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Old 05-31-2017, 12:13 PM   #1
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Solo reversing into a known spot

Hi all,

I plan on taking our new stream on solo fishing trips quite regularly. I mostly park at a storage facility and need to slot the trailer into a 12' angled spot with a concrete pillar on one side, and a massive boat on the other. It's not a problem with a guide giving me directions, but I'm wondering what kinds of tips/tricks might make this less nerve racking when I do it alone. I'm thinking that I could use bright rope or other markings to help me get a sense for what is going on behind me but would love some ideas!

-Adam
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Old 05-31-2017, 12:26 PM   #2
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Camera

Get a backup camera
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Old 05-31-2017, 12:54 PM   #3
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I solo hook up, tow and park. Best advice I can give stop and get out and look - a lot. If you draw a crowd and you will starting charging a spectator fee. Quality entertainment is not free.
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Old 05-31-2017, 01:02 PM   #4
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Best advice I can give stop and get out and look - a lot.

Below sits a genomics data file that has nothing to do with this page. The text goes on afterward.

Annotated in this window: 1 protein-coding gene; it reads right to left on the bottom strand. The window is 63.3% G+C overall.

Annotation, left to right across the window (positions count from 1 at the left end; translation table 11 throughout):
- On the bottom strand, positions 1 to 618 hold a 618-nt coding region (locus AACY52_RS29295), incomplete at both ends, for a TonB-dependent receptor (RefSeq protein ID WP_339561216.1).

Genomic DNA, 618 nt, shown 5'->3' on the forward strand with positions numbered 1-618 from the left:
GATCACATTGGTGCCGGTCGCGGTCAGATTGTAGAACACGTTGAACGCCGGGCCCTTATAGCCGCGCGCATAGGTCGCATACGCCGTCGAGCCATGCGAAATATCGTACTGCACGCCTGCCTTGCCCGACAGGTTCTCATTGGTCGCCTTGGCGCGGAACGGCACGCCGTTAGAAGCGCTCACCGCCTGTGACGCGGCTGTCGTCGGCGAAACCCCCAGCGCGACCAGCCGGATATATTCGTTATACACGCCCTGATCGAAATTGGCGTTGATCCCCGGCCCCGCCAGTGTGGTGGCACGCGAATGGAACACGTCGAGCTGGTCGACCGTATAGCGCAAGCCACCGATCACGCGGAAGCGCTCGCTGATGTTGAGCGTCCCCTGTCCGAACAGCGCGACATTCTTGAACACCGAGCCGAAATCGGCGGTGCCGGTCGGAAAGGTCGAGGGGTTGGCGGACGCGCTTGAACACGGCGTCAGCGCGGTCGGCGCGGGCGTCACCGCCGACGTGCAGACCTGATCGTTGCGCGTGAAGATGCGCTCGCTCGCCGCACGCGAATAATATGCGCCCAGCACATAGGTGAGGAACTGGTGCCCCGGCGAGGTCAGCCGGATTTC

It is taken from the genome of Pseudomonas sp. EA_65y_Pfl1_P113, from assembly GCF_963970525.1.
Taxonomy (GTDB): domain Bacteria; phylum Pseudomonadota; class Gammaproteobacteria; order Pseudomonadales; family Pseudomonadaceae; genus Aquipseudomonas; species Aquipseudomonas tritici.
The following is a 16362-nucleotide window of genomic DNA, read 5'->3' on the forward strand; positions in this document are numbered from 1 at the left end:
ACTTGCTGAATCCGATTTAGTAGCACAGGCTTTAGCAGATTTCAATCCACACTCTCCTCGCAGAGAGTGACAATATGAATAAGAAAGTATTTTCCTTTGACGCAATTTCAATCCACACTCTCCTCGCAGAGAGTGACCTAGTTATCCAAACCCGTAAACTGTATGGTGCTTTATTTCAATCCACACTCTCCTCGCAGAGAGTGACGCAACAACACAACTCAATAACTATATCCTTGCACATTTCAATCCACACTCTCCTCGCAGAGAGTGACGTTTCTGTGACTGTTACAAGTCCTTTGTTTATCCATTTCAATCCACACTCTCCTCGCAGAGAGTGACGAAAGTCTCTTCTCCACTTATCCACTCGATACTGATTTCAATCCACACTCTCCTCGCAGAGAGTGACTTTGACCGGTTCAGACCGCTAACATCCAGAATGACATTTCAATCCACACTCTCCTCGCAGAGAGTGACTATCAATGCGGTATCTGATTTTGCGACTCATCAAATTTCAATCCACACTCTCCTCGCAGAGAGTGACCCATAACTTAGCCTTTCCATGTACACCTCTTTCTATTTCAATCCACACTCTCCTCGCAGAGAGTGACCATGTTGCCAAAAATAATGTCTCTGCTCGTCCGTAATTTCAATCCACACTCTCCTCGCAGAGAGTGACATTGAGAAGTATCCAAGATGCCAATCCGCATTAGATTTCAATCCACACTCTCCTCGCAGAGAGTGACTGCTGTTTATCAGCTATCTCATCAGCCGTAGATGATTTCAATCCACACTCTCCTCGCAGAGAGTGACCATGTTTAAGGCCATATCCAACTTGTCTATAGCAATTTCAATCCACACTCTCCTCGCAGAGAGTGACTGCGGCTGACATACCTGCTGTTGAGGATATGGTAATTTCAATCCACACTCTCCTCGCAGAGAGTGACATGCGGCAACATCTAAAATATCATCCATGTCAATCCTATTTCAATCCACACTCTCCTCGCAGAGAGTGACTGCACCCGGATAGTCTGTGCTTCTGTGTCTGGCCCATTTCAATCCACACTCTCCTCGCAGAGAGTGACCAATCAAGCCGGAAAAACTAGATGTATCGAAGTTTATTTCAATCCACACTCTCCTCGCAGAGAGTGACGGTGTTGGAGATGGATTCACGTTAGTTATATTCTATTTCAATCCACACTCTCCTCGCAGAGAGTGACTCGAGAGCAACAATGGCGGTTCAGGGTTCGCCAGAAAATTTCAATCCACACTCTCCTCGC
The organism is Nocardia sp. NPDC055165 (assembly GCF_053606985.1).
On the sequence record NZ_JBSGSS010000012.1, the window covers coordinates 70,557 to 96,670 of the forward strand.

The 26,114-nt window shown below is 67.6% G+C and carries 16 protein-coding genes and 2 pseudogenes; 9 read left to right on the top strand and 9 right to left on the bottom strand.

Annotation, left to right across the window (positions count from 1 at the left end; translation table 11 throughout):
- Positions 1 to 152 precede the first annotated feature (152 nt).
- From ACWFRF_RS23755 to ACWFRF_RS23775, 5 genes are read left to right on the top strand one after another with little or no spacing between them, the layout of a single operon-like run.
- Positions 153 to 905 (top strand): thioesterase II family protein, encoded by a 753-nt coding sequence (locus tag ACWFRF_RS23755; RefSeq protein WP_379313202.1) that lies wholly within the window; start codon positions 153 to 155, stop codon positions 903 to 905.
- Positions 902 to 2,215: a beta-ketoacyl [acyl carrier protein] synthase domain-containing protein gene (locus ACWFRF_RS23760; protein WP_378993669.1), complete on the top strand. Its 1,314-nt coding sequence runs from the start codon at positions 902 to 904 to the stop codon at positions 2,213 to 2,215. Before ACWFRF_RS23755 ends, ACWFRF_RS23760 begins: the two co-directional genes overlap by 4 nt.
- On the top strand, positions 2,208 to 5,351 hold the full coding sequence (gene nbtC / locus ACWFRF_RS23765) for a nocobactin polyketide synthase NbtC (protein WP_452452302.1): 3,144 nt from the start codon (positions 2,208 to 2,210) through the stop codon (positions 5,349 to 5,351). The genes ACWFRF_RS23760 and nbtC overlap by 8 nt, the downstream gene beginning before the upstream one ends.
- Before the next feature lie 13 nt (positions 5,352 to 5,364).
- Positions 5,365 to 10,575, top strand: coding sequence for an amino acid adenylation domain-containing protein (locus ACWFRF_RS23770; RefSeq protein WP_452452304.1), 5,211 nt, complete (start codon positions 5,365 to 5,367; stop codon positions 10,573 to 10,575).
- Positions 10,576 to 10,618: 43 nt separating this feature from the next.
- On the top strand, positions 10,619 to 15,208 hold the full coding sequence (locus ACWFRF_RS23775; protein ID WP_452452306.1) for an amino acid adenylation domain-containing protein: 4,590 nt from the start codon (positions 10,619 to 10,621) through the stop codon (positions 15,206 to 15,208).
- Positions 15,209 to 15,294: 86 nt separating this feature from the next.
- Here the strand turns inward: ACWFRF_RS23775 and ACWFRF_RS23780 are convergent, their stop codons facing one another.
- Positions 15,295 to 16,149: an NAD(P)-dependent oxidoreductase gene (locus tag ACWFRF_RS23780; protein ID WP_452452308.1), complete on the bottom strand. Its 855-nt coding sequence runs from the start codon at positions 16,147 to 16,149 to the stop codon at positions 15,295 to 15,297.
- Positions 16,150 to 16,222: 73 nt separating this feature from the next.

I agree, it's the only way I know. I've backed in to our hanger a couple times solo. Not quite confident enough yet to do so with only the backup camera, so I get out and look things over a couple times.
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Old 05-31-2017, 01:08 PM   #5
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I solo hook up, tow and park. Best advice I can give stop and get out and look - a lot. If you draw a crowd and you will starting charging a spectator fee. Quality entertainment is not free.




I've been rally entertainment several times...

OP - your idea about ropes is good especially with a backup cam. Oddly, I love my Voyager while driving as a rear view scope but don't use it much for backing up as DW is my spotter and when I go to storage I can pull in to my space.

I use a rope and my truck's backup cam to hitch up so I think the principle would work really well. AWCHIEF is right - even with a camera, get out and look and take your time. It's not a race.
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Old 05-31-2017, 01:09 PM   #6
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Might consider a hitch receiver on the front of your tow vehicle ... I've heard it is much easier to snake a trailer into a tight spot this way.

I'm getting one for my truck, but can't yet speak from experience.
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Old 05-31-2017, 01:21 PM   #7
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Might consider a hitch receiver on the front of your tow vehicle ... I've heard it is much easier to snake a trailer into a tight spot this way.

I'm getting one for my truck, but can't yet speak from experience.
That sure works but the time and effort to unhitch, turn around and rehitch then unhitch again exceeds the effort to stop and get out for a look-see a couple of times.
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Old 05-31-2017, 01:39 PM   #8